Vatican offers forgiveness to Havivis

Police to increase security at Nazareth shrine following Friday attack.

The Vatican offered official forgiveness to the Havivi couple Monday morning. The couple, Haim and Violet Havivi are suspected of detonating firecrackers in Nazareth's Basilica of the Annunciation on Friday night. A representative of the Catholic Church in Israel, Pierre Batista Piza'bella, met with the couple in the office of the Amakim District Police Commander Asst.-Cmdr. Ya'akov Zigdon. During the meeting, the couple apologized to the prelate, saying that "we didn't expect the outcome." They hugged and kissed him, and at the end of the meeting, the Vatican representative said "these actions hurt us very much, but we do not maintain grudges or hatred. We must pass along a message of peace."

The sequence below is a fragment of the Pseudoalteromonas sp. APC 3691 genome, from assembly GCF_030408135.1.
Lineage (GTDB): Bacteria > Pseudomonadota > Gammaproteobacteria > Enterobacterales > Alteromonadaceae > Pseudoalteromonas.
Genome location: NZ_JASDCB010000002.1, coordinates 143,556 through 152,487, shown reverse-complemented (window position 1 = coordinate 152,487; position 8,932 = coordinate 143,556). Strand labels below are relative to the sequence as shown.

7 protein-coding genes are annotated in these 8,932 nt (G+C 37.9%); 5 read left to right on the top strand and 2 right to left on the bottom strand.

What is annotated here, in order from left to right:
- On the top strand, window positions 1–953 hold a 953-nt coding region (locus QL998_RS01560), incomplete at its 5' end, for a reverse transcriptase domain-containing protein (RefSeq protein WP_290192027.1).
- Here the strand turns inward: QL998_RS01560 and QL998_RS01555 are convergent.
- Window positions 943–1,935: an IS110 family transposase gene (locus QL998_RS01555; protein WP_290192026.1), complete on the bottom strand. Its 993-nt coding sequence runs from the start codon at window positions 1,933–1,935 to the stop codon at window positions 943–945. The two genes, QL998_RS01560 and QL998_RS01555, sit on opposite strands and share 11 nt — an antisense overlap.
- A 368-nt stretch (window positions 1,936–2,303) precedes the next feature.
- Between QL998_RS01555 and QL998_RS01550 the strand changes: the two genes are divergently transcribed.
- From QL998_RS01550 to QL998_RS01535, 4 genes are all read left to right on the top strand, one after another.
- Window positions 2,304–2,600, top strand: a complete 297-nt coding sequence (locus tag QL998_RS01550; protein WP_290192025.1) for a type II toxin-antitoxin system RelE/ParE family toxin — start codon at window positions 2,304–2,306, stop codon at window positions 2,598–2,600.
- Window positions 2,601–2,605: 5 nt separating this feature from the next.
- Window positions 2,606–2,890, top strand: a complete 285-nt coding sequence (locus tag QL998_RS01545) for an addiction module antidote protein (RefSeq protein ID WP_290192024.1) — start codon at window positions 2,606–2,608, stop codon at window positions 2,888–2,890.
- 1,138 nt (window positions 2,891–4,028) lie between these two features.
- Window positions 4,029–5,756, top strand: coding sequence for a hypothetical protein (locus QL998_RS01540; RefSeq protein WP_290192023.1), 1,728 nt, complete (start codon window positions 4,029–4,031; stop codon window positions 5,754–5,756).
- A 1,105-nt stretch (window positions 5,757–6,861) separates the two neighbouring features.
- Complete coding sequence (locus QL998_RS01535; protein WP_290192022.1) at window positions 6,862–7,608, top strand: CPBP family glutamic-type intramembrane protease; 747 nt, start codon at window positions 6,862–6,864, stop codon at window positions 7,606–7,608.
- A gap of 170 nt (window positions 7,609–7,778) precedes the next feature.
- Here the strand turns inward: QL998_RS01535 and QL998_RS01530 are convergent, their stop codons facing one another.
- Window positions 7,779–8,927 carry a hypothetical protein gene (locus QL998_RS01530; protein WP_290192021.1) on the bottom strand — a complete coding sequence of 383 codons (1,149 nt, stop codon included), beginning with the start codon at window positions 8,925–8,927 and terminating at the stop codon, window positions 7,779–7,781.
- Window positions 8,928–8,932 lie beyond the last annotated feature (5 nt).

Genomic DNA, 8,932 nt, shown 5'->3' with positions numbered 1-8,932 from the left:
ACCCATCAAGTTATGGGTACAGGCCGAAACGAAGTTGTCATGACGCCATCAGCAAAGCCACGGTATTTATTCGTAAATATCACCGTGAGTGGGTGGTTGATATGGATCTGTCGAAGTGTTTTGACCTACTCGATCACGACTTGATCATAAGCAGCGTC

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Northern Region police chief Cmdr. Dan Ronen has called for increased security at the Basilica of the Annunciation in Nazareth following the riots in the town on Friday, which were sparked by a man throwing firecrackers in the church. On Sunday, Ronen and other senior officers carried out a tour of the church - one of the holiest sites in Christendom - with the management and the head priest. Ronen recommended using guards at the entrance and installing closed-circuit television cameras, as well as learning from the experience of churches and other holy places in Jerusalem. The officer said this would help ensure the balance between protecting the shrine on the one hand and the freedom of religion and worship and the receiving of visitors on the other. However, Ronen also warned that police intended to identify and investigate those who took part in the riot, attacked police and burned patrol cars. The clashes were sparked when former policeman Haim Eliahu Havivi, 44, his wife Violet and their daughter Odelia, 20, went into the church and threw firecrackers. They then had to be rescued from an angry mob by security forces, who disguised the family as policemen to extricate them from the compound. The Havivis had entered the basilica unchallenged with a buggy full of small explosive devices. Their lawyer, Pninat Yanay, said they had no intention of causing any damage, but wanted to find a way of wresting three of their children back from social services. The youngest child is two years old and was taken into care on Wednesday last week. "The couple came to the place in the hope that their voices would be heard, and didn't have any intention of damaging the church or its symbols," Yanay said. The couple were remanded in custody for 15 days on Saturday night, but their lawyer filed an appeal against the decision. "From the evidence in their file, the 'explosive material' that they held was not material that endangered anybody's life or had the potential to damage property," she wrote as an explanation. To back her up, Yanay quoted Ronen as saying that "even if all the detonators in their possession had exploded, I am telling you that nobody would have been hurt, nor would the property in the church have been damaged." No police spokesman could be reached to confirm the statement. During the time that they have been fighting the social services, the Havivis have not worked and have been receiving financial help from a church in Jerusalem. "They appreciate the representatives of the church who have helped them so much. This is a tragic affair that has no connection with politics. The couple have asked to express their sorrow and pain at the chain of events," said Yanay, who has been working pro bono on their case. Acting Prime Minister Ehud Olmert slammed Arab politicians' use of the incident in the church for their own political purposes. "There is something almost ridiculous about the Muslim public, which has not been distinguished by its tolerance toward Christianity and that community's leaders, marching at the head of the protest over an incident caused by a strange couple, and trying to raise this as an issue during the election period," Olmert said at Sunday's cabinet meeting. Olmert's statements caused outrage among Jewish and Arab leaders. Arab MKs accused Olmert of trying to divide the Arab community in Israel. MK Muhammad Barakei, leader of the Jewish-Arab Hadash party, called Olmert "sick with racism." Dov Khenin, a Jewish lawyer and No. 2 on the Hadash list, told The Jerusalem Post, "I don't know where Olmert is coming from, but apparently he doesn't live in Israeli society if he isn't aware of the growing trend of racism." MK Ahmed Tibi of Hadash said Olmert's response to the attack was "a surprising statement by someone who wants to see us as separate ethnicities and not a national minority." Tibi said Olmert's goal was to divide Muslims, Christians and Druse to weaken the Arab minority. Nevertheless, he added, "I am proud that the Muslims defended the Basilica of the Annunciation and I am sure that the Christian Arabs would not hesitate to defend mosques." Meretz leader Yossi Beilin accused the government of not preventing such attacks. "The people who were involved with the attack on the church are probably unbalanced," he told the Post. "But the problem is that unbalanced Palestinians usually attack Israelis and unbalanced Jews usually attack Arabs... This is why it's not so easy to say 'it's a bunch of lunatics' and to carry on. We have to understand that these lunatics have the same target and we have to do whatever we can to prevent it in the future." He added that "tolerance is something that all of us have to learn. The current situation is far from satisfying for Jews, for Muslims and for Christians." "This was a sad incident that could have had much more serious consequences," Olmert said at the opening of the weekly cabinet meeting on Sunday. Since its founding, Olmert said, Israel "has scrupulously upheld freedom of worship and freedom of religion and full tolerance towards the institutions of the religions active in the country. This is our faith, this is our way, this is how we have acted, and this is how we will continue to act." During the cabinet meeting, Deputy Social Affairs Minister Avraham Ravitz briefed the ministers on the treatment and care the Havivi family has received from the welfare authorities. The perpetrators of the attack have been well-known to social service workers for the past 12 years. According to Nahum Ido, spokesman for the Social Affairs Ministry, the Havivis and their four children have been monitored by the ministry's Jerusalem branch since 1994 and the three oldest Havivi children have been in the state's care since 2000. Ido also said that on several occasions the Havivis had kidnapped their children out of social workers' care during unsupervised visits, and that the father had even once threatened to set fire to himself and his children if welfare workers did not leave the family alone. Ido claimed that the family had been visited regularly by social workers, who had given the parents advice on caring for their children. However, the children still did not attend school or receive appropriate clothing and food, said Ido. "It is very difficult to give adults help if they refuse to take what is offered," said Ido, adding that the Havivis continually refused psychological counseling and accommodation offered to them by the state. He said on numerous occasions that the couple, whose fourth child was born in 2003, was arrested and offered accommodation in a hotel or hostel. He added that the family had recently vanished, reappearing only at protests outside Jerusalem's social welfare office and ministry. The parents even refused social workers' invitations to meet with their older children on supervised visits, said Ido. Last Wednesday night, the couple found out the address of their 13-year-old son's foster home and arrived there unannounced at midnight. According to Ido, when the police arrived at the scene they discovered the Havivis' two-year-old son with them and handed him over to social services. This, according to comments made by Havivi, provoked his actions on Friday night in Nazareth. He said he was only trying to gain attention to his plight and to have his children returned to him. A source close to the family put a slightly different spin on the events of last Wednesday. The family turned up at the foster home only after the 13-year-old had called them and asked them to take him back, the source said. The family caring for him refused to allow the Havivis to see their son and called the police, after which the two-year-old was taken into care. The couple have another child aged 16, and their daughter was in care until she turned 18. The source said that when Violet was ready to give birth to their youngest son, she refused to go to the hospital because she feared social services would take the baby away. It was only when she met Shas MK and former minister of labor and social affairs Shlomo Benizri in the tent of poverty campaigner Vikki Knafo that she agreed to go to the hospital, as he assured her that the child wouldn't be removed. For the last two years the couple have had no fixed address, although in recent months they have been living in a hostel in Tel Aviv, said Yanay. About 100 people gathered outside the Church of the Nativity in Bethlehem after Mass on Sunday morning to protest the attack in Nazareth. Sheera Claire Frenkel and AP contributed to this story.